We had grand plans of traversing the Cleaver, circling round Tulainyo Lake, ascending Russell, then descending the south chutes and thence back to the car. However, the mountains had other plans for us. At Lower Boy Scout Lake it was obvious that the usual route up to Clyde Meadow and Upper Boy Scout Lake was about as secure as the road to Baghdad airport. Snow covered the talus and slabs, mocking our notions of walking upright.
So we availed ourselves of an alternate route described by Peter Croft in The Good, the Great, and the Awesome. A chute on the north side of the meadow leads up to a broad slab conveniently poised above a huge overhang. If you successfully pass your initiation on the slab, the Powers of the mountain allow you to proceed directly to Upper Boy Scout Lake without groveling up, over, and through the loose talus, truck-sized boulders, and willows that rule the opposite side of the canyon. Even without snow on the regular route, I would recommend this alternative to anyone with confidence on exposed slabs.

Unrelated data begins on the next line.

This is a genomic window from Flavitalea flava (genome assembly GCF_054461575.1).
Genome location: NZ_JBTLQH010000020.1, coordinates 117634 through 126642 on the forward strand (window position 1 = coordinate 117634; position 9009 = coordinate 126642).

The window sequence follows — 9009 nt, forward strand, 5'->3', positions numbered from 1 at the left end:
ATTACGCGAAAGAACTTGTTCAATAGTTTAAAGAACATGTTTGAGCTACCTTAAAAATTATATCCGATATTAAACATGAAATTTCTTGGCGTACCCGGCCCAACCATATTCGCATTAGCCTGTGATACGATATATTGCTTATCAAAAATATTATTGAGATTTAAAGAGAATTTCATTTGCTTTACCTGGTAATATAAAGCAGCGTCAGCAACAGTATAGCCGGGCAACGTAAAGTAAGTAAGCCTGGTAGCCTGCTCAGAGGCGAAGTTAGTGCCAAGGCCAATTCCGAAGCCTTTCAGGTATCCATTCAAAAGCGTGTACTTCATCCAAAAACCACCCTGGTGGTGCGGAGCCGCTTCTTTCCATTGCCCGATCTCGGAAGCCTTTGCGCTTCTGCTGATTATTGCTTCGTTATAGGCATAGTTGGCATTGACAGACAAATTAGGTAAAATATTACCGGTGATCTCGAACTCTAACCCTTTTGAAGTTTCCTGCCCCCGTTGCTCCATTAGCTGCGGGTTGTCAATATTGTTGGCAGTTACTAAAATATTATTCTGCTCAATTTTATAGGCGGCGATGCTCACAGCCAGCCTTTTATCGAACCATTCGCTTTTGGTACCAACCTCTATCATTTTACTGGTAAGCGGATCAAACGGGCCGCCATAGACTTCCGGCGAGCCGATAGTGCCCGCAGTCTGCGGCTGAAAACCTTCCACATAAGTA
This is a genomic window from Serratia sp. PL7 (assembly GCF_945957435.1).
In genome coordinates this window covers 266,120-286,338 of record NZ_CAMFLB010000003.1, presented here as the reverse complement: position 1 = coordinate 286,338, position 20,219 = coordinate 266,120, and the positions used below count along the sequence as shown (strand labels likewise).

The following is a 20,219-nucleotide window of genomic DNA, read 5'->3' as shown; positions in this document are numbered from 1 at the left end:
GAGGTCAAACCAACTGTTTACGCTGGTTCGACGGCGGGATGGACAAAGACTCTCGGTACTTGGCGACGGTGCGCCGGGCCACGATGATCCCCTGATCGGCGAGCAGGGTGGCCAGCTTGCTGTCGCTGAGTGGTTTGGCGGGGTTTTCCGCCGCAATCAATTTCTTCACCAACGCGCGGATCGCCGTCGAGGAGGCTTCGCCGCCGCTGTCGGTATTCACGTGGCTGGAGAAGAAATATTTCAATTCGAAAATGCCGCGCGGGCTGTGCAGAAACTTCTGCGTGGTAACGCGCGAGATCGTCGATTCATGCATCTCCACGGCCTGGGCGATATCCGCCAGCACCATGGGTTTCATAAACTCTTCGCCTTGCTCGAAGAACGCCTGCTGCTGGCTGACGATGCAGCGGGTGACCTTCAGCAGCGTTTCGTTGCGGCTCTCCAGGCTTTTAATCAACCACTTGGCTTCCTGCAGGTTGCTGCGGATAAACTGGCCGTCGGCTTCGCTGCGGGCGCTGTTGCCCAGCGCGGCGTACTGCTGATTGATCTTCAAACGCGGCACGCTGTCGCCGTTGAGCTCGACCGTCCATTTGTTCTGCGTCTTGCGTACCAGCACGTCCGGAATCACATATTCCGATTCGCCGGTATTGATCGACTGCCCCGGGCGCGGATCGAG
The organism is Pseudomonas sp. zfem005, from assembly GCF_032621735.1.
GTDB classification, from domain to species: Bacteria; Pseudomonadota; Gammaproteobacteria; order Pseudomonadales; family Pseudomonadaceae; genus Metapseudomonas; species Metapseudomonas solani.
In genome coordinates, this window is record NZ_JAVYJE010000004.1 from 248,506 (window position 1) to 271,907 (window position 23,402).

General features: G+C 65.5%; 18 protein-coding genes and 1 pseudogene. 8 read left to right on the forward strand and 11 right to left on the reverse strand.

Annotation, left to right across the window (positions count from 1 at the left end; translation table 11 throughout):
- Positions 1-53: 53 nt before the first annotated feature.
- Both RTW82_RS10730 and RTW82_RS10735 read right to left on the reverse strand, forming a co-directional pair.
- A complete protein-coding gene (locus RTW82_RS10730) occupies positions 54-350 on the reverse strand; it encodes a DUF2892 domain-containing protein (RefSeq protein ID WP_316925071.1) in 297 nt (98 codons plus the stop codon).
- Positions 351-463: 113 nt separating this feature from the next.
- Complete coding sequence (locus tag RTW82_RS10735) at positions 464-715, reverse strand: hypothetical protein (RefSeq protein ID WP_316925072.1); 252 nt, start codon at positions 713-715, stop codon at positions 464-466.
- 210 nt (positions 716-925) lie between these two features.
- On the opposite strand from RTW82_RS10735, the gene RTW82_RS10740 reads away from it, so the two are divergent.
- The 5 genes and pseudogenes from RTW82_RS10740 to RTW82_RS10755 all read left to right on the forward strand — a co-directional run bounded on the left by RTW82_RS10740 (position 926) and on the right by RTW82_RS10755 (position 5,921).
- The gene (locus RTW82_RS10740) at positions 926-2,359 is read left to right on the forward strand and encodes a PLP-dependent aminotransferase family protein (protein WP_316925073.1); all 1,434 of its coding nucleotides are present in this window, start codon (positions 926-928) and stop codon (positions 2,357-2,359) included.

We passed the test, and soon found ourselves at Upper Boy Scout Lake. Photography, eating, and hydration occupied us for the better part of an hour until the sun threatened to disappear behind the ridge towering overhead. Prior to departing we had discussed taking the so-called “Rockwell Variation” to reach the Russell-Carillon saddle. But from what we could see, it didn’t appear any more promising than the mess looming above us. And then there was the matter of it’s being completely in the shade. Getting cold and wondering if there was really a way out of that box canyon didn’t fit into our “enjoy the mountains” philosophy, so we bagged it in favor of trying to stay on the talus slopes off to the east.
That we were successful is testament to our good fortune and nothing else. Our luck consisted of finding a use trail that mislead us away from the standard route and up into the last gully before the south ridge of Carillon. The talus on either side of the chute was relatively stable. Indeed, even the center, where the “trail” zigzagged its way up, was remarkably free of scree. I highly recommend this route over both the standard route and the Rockwell Variation (which we observed from above the next day).